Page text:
New inhaled Covid-19 vaccine backed by WHO could be more effective than the jab

China is the first country to approve an inhaled version of the Covid-19 vaccine, backed by the World Health Organization.

New inhaled Covid-19 vaccine approved in China: A breath of relief
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New inhaled Covid-19 vaccine approved in China: A breath of relief

Tired of getting Covid-19 jabs? China has some good news for you – an inhaled version of the vaccine has just been approved, which is effective after just one breath. The inhaled vaccine, known as Convidecia Air, has been given the green light by The World Health Organization in addition to the Chinese government.

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How it works

The needle-free vaccine, produced by Cansino Biologics, has patients breathe in the same antigens used in the traditional vaccine. Rather than being injected in liquid form, a nebulizer is used to convert the liquid vaccine into an aerosol that is inhaled through the mouth, explains Fortune.

Studies have proven the success of this administration method, with patients who received the inhaled vaccine as a first booster possessing more Covid-19 antibodies than patients who received a traditional booster vaccine from Sinovac.

Even better, the inhaled vaccine is effective at combatting Omicron. Neutralizing antibodies were found in 92.5% of patients who received the aerosol vaccine within 4 weeks following administration, compared to none who received the booster jab, even after a 6-month follow-up period. Scientists say the increased immunity against omicron is due to the vaccine entering the body through the nose and upper airways, which is where Covid-19 develops.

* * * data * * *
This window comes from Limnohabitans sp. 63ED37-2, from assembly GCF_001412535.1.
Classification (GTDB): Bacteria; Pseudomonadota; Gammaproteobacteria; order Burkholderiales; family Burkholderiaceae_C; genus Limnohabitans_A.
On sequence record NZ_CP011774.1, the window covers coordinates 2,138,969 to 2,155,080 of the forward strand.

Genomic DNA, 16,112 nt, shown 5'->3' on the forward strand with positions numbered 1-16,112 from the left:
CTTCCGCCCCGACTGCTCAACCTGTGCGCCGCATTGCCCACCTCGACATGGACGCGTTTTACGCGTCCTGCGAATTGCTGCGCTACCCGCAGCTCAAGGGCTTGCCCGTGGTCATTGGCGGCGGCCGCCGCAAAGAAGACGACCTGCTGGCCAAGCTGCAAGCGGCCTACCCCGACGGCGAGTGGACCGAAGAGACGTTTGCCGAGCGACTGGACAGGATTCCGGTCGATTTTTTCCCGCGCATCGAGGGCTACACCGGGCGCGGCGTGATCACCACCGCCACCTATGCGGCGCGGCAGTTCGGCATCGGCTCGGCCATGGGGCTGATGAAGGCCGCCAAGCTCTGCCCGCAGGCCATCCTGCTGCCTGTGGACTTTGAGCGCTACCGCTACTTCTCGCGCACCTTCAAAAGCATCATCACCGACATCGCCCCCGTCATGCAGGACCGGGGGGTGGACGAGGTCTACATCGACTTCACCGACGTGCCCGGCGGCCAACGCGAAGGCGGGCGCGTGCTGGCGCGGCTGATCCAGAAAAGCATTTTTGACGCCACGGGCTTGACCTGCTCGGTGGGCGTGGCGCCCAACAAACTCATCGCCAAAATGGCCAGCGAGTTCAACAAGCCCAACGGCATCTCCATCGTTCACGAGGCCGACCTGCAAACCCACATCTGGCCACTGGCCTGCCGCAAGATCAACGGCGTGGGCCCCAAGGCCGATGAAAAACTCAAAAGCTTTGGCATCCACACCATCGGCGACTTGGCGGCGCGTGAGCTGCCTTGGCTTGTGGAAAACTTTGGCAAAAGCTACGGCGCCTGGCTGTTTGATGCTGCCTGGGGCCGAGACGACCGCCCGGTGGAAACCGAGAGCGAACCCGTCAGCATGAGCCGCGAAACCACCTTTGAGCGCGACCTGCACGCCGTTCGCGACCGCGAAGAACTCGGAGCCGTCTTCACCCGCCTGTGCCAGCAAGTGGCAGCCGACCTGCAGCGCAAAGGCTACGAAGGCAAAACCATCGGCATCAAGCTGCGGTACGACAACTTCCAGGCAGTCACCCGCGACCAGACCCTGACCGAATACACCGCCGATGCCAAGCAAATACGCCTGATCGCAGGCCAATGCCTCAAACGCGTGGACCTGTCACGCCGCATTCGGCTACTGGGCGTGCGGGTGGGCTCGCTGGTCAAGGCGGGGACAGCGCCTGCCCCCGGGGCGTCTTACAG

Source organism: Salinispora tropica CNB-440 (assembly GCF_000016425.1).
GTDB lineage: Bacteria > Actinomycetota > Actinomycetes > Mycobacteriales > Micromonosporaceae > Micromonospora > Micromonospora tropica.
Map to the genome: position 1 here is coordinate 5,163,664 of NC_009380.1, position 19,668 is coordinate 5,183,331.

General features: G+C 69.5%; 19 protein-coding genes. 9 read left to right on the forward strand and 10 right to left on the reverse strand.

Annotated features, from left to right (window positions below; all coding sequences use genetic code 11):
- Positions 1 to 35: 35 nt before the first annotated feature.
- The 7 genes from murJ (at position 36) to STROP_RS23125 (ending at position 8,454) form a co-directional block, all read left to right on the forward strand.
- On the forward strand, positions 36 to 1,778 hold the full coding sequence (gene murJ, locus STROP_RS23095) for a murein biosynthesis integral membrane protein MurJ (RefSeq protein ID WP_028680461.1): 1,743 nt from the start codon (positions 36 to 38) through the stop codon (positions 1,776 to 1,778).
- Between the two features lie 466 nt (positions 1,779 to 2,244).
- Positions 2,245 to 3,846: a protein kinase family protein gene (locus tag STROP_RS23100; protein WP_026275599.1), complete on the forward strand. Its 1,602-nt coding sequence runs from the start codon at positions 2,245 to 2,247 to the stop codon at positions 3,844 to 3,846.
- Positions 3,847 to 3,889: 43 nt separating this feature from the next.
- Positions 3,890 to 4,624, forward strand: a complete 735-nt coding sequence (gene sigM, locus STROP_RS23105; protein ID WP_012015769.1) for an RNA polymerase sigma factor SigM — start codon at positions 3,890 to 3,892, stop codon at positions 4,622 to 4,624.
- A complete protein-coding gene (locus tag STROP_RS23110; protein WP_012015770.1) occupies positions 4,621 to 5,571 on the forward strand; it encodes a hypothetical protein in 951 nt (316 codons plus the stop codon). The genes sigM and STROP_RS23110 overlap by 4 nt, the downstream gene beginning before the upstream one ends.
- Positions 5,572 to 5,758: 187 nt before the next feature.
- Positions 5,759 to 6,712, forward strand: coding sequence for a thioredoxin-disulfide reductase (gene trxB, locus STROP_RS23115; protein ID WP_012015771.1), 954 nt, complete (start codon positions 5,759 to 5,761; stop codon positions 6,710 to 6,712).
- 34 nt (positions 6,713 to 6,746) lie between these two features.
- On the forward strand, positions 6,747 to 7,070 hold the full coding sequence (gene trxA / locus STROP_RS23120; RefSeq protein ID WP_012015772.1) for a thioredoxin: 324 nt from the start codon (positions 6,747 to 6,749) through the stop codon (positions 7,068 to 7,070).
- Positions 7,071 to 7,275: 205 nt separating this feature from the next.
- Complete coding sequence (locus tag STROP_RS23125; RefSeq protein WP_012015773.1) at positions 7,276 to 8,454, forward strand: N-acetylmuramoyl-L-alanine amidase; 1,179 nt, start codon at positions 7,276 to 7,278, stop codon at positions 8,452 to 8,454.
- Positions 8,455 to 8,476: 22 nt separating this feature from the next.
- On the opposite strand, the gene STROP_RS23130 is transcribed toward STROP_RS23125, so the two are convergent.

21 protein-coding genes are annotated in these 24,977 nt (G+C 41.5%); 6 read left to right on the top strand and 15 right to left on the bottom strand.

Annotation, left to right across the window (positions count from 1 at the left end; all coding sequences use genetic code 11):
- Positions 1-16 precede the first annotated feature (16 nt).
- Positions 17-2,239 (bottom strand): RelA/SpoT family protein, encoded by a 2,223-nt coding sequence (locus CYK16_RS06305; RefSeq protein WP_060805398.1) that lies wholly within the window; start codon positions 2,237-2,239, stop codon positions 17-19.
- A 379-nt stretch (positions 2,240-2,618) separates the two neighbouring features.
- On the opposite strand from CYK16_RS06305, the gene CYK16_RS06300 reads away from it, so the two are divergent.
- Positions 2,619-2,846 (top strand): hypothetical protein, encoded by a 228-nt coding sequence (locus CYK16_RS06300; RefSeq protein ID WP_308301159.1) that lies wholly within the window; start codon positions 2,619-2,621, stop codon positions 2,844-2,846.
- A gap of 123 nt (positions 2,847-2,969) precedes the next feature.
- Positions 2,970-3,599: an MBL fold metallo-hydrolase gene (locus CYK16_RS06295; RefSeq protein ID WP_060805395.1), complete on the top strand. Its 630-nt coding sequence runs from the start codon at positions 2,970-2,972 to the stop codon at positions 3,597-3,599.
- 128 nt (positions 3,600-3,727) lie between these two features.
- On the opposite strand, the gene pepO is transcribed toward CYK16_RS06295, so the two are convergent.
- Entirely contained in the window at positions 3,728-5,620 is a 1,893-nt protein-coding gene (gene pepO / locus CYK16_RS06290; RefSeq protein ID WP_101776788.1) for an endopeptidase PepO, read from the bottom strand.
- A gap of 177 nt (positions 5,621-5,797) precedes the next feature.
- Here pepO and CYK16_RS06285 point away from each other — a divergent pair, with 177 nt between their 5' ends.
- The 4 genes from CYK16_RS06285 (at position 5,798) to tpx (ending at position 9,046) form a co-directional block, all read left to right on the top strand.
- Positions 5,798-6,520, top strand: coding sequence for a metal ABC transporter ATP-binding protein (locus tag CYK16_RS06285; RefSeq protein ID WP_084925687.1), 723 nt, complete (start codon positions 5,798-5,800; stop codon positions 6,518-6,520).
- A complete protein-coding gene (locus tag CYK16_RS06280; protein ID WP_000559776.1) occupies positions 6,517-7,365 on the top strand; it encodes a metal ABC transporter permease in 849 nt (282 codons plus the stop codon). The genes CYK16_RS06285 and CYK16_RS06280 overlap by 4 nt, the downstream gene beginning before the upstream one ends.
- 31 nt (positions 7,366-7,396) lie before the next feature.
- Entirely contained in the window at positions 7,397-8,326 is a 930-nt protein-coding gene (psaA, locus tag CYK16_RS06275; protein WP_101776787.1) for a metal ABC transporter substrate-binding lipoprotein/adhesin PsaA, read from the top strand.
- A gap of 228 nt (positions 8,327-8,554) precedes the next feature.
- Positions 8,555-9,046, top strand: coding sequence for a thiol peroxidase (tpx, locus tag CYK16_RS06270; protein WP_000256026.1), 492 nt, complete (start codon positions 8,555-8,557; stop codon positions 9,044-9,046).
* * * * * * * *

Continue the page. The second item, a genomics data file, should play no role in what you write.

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Vice President of Scripps Research in the US, Eric Topol, stated:

Once [Omicron] gets in through our nasal mucosa, or our oral mucosa, upper airway. That’s game over [for] infection… The best way… to induce the mucosal immunity right at the upper airway is with either nasal or oral vaccines.

What’s next?

Researchers like Topol have urged the US government to accelerate their efforts to produce inhaled vaccines, like China.

Though, it remains unclear how successful China’s new aerosol vaccine will be. Despite nearly 90% of their population having been vaccinated at least twice, China’s zero Covid-19 policy may actually have the opposite effect than it intends. Because the country still has not transitioned into the acceptance phase of learning to live with Covid-19, citizens may not be tempted to try new vaccines or administration methods, argues Fortune.

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